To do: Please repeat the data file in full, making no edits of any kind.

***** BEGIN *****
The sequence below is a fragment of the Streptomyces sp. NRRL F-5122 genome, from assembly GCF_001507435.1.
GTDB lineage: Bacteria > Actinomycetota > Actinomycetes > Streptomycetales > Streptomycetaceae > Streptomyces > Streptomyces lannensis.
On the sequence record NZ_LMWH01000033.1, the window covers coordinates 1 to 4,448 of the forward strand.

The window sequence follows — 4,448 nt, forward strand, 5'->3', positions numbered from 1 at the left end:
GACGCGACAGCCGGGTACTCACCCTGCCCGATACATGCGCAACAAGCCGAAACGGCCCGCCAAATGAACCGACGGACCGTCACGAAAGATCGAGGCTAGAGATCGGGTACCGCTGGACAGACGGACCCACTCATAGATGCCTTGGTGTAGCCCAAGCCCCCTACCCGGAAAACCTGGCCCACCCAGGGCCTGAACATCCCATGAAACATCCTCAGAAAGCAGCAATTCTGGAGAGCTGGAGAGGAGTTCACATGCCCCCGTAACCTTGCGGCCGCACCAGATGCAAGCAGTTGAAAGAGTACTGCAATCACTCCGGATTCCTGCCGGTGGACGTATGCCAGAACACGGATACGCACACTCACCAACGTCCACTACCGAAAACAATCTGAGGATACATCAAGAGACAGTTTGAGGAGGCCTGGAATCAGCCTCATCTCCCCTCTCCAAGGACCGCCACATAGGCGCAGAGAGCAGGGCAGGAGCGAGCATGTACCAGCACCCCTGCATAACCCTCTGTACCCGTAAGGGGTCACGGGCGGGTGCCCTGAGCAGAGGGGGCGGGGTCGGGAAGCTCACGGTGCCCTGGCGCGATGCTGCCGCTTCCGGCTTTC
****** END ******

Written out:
The sequence below is a fragment of the Streptomyces sp. NRRL F-5122 genome, from assembly GCF_001507435.1.
GTDB lineage: Bacteria > Actinomycetota > Actinomycetes > Streptomycetales > Streptomycetaceae > Streptomyces > Streptomyces lannensis.
On the sequence record NZ_LMWH01000033.1, the window covers coordinates 1 to 4,448 of the forward strand.

The window sequence follows — 4,448 nt, forward strand, 5'->3', positions numbered from 1 at the left end:
GACGCGACAGCCGGGTACTCACCCTGCCCGATACATGCGCAACAAGCCGAAACGGCCCGCCAAATGAACCGACGGACCGTCACGAAAGATCGAGGCTAGAGATCGGGTACCGCTGGACAGACGGACCCACTCATAGATGCCTTGGTGTAGCCCAAGCCCCCTACCCGGAAAACCTGGCCCACCCAGGGCCTGAACATCCCATGAAACATCCTCAGAAAGCAGCAATTCTGGAGAGCTGGAGAGGAGTTCACATGCCCCCGTAACCTTGCGGCCGCACCAGATGCAAGCAGTTGAAAGAGTACTGCAATCACTCCGGATTCCTGCCGGTGGACGTATGCCAGAACACGGATACGCACACTCACCAACGTCCACTACCGAAAACAATCTGAGGATACATCAAGAGACAGTTTGAGGAGGCCTGGAATCAGCCTCATCTCCCCTCTCCAAGGACCGCCACATAGGCGCAGAGAGCAGGGCAGGAGCGAGCATGTACCAGCACCCCTGCATAACCCTCTGTACCCGTAAGGGGTCACGGGCGGGTGCCCTGAGCAGAGGGGGCGGGGTCGGGAAGCTCACGGTGCCCTGGCGCGATGCTGCCGCTTCCGGCTTTC